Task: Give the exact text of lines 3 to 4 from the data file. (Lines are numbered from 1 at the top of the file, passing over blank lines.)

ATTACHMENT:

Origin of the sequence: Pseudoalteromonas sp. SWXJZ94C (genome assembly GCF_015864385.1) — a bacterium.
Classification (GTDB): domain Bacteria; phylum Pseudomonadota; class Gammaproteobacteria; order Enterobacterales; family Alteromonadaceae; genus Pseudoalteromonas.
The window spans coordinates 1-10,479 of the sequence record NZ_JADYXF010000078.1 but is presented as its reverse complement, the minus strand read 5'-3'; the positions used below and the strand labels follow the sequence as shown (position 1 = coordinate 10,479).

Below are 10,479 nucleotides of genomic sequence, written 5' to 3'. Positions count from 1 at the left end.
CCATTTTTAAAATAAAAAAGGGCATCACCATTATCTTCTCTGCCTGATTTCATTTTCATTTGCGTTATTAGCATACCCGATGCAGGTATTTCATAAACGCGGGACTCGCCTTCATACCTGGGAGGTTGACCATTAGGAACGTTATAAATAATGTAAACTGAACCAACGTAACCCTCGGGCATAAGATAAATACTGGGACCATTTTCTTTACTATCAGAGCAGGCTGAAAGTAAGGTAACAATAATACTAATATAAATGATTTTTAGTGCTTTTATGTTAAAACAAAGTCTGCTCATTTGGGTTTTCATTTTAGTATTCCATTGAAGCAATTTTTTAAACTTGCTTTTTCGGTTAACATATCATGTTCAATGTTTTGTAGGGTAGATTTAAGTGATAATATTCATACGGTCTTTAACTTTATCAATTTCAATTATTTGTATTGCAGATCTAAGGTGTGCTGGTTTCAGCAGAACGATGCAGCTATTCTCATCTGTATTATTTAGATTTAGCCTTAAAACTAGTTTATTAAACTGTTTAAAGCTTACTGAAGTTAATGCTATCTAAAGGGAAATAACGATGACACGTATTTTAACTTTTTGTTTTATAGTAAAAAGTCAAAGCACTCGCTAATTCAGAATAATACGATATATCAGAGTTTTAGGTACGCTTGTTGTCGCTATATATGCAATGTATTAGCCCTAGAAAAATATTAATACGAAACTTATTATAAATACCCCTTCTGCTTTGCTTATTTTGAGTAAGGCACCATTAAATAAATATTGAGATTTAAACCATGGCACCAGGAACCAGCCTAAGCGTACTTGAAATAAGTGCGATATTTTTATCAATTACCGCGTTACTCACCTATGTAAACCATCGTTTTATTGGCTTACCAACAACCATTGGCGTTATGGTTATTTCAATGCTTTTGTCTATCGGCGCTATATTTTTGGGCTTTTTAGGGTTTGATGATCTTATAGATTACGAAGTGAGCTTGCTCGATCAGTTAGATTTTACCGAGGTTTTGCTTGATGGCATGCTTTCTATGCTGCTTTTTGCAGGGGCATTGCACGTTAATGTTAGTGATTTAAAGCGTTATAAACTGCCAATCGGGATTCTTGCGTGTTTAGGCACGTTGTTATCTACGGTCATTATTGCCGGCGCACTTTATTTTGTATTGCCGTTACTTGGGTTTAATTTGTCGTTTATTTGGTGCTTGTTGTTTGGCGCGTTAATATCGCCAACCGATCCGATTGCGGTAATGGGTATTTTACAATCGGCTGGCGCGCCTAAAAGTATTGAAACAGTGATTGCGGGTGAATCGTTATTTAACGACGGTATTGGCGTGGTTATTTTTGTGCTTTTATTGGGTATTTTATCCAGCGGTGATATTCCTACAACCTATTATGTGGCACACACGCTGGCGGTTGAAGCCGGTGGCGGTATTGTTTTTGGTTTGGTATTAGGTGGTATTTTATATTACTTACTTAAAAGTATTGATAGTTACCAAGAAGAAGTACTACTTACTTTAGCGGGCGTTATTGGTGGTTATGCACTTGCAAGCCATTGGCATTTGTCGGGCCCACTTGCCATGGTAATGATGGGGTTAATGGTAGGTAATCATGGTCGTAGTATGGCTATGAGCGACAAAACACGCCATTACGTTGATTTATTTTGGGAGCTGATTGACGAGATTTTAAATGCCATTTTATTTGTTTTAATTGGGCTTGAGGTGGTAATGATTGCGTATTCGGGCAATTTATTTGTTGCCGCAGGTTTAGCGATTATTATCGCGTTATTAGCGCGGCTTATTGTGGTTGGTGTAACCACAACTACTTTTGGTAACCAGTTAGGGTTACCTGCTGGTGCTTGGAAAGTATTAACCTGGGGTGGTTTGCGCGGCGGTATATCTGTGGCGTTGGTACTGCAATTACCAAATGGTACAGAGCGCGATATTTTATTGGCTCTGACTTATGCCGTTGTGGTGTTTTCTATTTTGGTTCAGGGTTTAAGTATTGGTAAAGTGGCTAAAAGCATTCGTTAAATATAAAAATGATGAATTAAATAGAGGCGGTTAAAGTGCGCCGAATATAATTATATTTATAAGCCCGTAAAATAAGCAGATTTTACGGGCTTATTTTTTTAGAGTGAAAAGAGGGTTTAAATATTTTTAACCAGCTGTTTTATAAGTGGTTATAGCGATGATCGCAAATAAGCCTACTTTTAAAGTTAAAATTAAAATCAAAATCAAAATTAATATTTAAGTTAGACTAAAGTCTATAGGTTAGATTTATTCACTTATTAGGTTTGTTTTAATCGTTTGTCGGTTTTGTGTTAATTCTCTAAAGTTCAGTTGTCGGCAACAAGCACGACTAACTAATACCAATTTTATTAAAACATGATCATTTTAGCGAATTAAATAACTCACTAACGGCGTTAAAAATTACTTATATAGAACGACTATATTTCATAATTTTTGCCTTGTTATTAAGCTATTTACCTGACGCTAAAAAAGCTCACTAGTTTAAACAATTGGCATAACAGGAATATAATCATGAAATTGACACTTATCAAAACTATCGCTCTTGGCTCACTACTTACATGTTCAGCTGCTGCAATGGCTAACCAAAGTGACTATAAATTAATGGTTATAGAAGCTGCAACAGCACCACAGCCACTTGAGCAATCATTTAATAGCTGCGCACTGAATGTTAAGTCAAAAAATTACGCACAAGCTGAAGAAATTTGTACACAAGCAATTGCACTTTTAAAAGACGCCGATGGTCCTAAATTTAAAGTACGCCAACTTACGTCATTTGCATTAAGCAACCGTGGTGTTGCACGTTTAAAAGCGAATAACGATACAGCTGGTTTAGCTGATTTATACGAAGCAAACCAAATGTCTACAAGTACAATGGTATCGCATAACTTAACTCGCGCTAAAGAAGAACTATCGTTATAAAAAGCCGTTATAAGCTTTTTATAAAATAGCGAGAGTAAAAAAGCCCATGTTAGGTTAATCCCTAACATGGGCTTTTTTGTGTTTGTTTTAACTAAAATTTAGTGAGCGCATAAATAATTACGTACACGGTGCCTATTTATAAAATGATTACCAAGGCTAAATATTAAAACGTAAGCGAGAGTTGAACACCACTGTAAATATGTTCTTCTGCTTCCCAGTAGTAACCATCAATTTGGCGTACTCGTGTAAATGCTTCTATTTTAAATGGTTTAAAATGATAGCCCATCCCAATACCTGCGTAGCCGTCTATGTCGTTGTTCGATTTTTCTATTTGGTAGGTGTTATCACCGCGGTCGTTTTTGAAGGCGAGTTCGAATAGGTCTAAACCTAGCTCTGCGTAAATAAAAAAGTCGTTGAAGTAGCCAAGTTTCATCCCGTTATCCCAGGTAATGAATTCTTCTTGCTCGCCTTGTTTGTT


The window spans coordinates 1-10,479 of the sequence record NZ_JADYXF010000078.1 but is presented as its reverse complement, the minus strand read 5'-3'; the positions used below and the strand labels follow the sequence as shown (position 1 = coordinate 10,479).

Below are 10,479 nucleotides of genomic sequence, written 5' to 3'. Positions count from 1 at the left end.